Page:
Strangling the Golden Goose

Scott Hudson

Unless my math is off, there will be at least 35 professional wrestling pay-per-views in 2009. Not Mixed Martial Arts. Just the sport of kings on the channel of kings.

Good lord.

That is (almost) three per month. Two of every three weekends. That hand you see is moving toward the gullet of the golden goose with strangling on its mind.

Although the first Wrestlemania was available in a precious few markets, wide-spread, mega marketed wrestling pay-per-views began with the WWFâ<80><99>s Wrestling Classic on November 5, 1985. In 23 years, the genre has gone from a quirky, â<80><9c>how-do-they-do-that,â<80> one-off show to the literal life-blood of two if not three current wrestling promotions.

But therein lies the problem.

Call it the eggs-in-basket phenomenon. If, for whatever reasons, the pay-per-view market collapsed, where would the WWE, TNA and Ring of Honor be? Out of business? No, not at first, but it would be a easy walk to bankruptcy court from the jam-packed arena.

The less diverse your revenue stream, the less you can afford to have that stream interrupted. Now, there is nothing on the horizon to indicate that the pay-per-view well has, or is about to, run dry. But the longevity of any revenue stream in wrestling has a notoriously short half-life. Do you honestly believe that, in 1980, if you told Ole Anderson that in 15 years, the house show business will be down at least 50% but wrestling will make millions and millions of dollars from fans staying at home and watching house shows from the comfort of their own La-Z-Boy? Every month? He would have bitch-slapped you into next week. And yet it happened.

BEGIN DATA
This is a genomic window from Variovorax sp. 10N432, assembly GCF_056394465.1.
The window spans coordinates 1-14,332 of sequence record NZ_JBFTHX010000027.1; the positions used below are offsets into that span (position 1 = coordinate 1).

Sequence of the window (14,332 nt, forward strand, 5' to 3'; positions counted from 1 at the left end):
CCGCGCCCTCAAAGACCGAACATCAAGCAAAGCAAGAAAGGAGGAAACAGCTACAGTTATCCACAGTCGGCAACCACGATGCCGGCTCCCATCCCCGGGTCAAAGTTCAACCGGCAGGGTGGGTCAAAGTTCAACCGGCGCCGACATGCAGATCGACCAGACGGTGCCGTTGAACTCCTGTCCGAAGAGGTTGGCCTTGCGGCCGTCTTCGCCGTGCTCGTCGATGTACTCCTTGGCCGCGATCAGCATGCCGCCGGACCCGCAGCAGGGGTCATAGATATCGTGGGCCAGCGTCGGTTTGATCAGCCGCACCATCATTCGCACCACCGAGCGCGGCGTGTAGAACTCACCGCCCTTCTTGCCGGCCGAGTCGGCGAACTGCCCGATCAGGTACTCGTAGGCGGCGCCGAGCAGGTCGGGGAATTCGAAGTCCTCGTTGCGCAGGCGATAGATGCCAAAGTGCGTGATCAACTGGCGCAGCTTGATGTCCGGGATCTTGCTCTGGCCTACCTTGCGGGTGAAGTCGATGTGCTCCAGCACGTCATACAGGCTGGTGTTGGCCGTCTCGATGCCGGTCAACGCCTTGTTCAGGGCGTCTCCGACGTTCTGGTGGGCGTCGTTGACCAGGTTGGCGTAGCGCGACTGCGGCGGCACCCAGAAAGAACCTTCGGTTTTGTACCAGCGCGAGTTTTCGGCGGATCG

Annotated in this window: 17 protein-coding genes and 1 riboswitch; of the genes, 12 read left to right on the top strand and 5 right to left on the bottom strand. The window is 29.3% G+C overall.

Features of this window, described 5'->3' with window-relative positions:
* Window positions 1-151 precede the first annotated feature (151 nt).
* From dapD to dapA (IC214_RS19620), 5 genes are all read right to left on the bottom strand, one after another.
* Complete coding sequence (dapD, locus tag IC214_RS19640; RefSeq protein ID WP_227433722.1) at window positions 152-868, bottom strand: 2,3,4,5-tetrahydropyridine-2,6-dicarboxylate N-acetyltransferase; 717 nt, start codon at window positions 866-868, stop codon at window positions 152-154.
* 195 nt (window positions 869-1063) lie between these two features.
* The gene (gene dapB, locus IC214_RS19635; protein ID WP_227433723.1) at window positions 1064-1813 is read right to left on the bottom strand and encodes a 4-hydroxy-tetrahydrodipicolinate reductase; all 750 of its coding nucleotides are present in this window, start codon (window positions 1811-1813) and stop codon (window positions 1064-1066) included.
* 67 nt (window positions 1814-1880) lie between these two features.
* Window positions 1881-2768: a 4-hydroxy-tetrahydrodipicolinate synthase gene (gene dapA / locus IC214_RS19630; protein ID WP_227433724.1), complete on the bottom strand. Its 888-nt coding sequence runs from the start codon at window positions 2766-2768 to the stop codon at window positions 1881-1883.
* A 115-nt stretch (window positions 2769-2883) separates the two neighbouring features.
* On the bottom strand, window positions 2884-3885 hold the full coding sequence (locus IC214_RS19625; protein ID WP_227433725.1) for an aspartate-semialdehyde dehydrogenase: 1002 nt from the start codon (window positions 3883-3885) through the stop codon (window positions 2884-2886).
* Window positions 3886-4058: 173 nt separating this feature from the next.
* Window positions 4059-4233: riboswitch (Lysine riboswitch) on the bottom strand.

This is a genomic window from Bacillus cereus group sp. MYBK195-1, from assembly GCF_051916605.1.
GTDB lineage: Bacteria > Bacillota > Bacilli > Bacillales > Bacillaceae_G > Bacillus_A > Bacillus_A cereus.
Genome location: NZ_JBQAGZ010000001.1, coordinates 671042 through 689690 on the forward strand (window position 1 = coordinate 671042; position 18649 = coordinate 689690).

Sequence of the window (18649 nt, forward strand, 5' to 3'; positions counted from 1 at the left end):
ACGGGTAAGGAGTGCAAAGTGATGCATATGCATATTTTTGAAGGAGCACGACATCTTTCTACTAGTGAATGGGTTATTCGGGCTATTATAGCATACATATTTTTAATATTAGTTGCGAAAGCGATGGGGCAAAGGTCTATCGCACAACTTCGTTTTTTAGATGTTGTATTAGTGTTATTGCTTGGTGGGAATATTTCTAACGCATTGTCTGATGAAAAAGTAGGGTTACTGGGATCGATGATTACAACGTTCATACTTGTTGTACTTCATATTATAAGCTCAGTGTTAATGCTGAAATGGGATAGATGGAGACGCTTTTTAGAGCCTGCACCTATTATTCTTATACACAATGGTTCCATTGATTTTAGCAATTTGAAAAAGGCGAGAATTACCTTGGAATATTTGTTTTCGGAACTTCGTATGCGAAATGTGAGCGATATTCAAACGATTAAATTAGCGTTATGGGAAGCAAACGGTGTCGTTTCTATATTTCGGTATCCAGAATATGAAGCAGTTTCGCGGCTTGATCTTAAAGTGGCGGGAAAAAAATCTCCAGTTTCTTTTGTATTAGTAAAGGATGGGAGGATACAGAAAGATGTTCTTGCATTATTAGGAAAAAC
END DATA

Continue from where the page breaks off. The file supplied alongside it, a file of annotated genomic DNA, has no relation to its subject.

So what is the next big thing? (And donâ<80><99>t say Brock Lesnar)

Wearing a virtual reality helmet with an IMAX screen inside so you can watch a pay-per-view in 360 and really feel like you are in the arena? For $100 per show? Possibly.

The issue is this: if professional wrestling does not pry itself loose from the proverbial teat of pay-per-view (even just a little bit), it is going to cannibalize itself due to its own success. If we can make money with 35 pay-per-views in 2009, what not 50 in 2010?! 100 in 2011?! Hell, letâ<80><99>s just have a pay-per-view every week to build the pay-per-view on every Sunday!

The wrestling fan can only take so much and there is a law of diminishing returns. Marks will only be marks up to a certain point then they become normal people again – normal people with a mortgage, a car payment, and a child to feed. And normal people like that do not (in any large number) spend $80+ per month on wrestling pay-per-views.

What will give (because something has to)? My money is on salaries. As pay-per-view revenues slowly take a hit over the next few years, you will not see fewer shows but you may see fewer wrestlers. The talent roster for the WWE (excluding the developmental territories) is well over 100. That number will take a hit as will the average contract offered to WWE talent. Same goes (to a lesser extent) for TNA.

For both companies the answer may lie across either pond. The WWE is insanely popular worldwide and would still do quite well never running a pay-per-view show in the United States (not as well as they are now, but well enough to stay afloat). TNA, although not there yet, could fairly easily transition to that scenario.

It all comes down to change. In a year when we hear two presidential candidates blathering on about change and how they are going to bring it, professional wrestling is ignoring change and blathering on about how to forestall it. Will not work, men. Find the next wave and surf until you crash or catch another. The pay-per-view wave may be about to break close to the shoreline.

POST SCRIPT: I take a backseat to no one in my admiration for Mark Madden (except for maybe Mark himself). I wholeheartedly endorse his thoughts on Triple H. An excellent column with a thesis with which I could not more honestly agree. Here here!

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